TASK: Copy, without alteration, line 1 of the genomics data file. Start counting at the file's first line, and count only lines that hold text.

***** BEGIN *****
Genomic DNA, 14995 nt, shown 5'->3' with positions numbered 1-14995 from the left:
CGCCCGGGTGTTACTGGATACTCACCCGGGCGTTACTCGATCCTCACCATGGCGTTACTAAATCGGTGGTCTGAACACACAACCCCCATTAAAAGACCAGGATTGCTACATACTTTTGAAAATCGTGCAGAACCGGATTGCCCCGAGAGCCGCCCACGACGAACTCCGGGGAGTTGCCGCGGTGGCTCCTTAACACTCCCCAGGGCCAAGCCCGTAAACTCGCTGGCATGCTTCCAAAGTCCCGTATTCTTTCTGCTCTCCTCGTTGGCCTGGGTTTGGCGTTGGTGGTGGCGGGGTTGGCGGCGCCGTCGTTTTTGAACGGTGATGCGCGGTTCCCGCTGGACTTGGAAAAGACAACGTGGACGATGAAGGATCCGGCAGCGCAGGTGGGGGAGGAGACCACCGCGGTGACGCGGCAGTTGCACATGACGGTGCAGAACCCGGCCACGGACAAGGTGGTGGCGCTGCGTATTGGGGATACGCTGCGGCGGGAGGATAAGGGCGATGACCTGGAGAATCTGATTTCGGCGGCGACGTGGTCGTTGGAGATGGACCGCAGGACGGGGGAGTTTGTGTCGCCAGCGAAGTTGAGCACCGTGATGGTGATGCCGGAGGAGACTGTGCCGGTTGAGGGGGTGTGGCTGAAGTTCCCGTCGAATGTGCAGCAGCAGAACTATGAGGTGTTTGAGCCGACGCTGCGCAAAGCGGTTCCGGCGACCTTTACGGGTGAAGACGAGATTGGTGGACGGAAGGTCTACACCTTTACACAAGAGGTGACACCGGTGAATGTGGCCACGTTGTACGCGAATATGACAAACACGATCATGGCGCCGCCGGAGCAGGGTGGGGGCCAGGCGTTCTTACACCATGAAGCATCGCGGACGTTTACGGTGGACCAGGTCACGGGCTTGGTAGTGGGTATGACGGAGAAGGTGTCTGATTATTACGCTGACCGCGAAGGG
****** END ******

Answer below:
Genomic DNA, 14995 nt, shown 5'->3' with positions numbered 1-14995 from the left: